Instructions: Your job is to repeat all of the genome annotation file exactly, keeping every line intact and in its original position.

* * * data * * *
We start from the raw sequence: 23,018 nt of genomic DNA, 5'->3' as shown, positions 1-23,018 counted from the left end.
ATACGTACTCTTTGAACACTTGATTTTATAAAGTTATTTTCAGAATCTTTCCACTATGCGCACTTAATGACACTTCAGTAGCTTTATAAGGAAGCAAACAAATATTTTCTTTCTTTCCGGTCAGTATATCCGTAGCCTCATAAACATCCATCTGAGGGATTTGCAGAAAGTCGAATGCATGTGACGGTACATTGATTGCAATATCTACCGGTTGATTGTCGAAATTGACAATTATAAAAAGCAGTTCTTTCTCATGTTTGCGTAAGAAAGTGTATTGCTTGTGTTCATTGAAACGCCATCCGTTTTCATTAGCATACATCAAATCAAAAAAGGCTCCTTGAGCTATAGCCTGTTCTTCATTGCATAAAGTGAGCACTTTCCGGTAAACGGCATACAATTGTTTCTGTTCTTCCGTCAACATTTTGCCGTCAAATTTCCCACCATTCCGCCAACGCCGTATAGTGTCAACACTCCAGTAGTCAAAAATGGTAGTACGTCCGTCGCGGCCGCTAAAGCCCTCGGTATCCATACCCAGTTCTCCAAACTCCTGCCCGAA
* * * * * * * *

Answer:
We start from the raw sequence: 23,018 nt of genomic DNA, 5'->3' as shown, positions 1-23,018 counted from the left end.
ATACGTACTCTTTGAACACTTGATTTTATAAAGTTATTTTCAGAATCTTTCCACTATGCGCACTTAATGACACTTCAGTAGCTTTATAAGGAAGCAAACAAATATTTTCTTTCTTTCCGGTCAGTATATCCGTAGCCTCATAAACATCCATCTGAGGGATTTGCAGAAAGTCGAATGCATGTGACGGTACATTGATTGCAATATCTACCGGTTGATTGTCGAAATTGACAATTATAAAAAGCAGTTCTTTCTCATGTTTGCGTAAGAAAGTGTATTGCTTGTGTTCATTGAAACGCCATCCGTTTTCATTAGCATACATCAAATCAAAAAAGGCTCCTTGAGCTATAGCCTGTTCTTCATTGCATAAAGTGAGCACTTTCCGGTAAACGGCATACAATTGTTTCTGTTCTTCCGTCAACATTTTGCCGTCAAATTTCCCACCATTCCGCCAACGCCGTATAGTGTCAACACTCCAGTAGTCAAAAATGGTAGTACGTCCGTCGCGGCCGCTAAAGCCCTCGGTATCCATACCCAGTTCTCCAAACTCCTGCCCGAA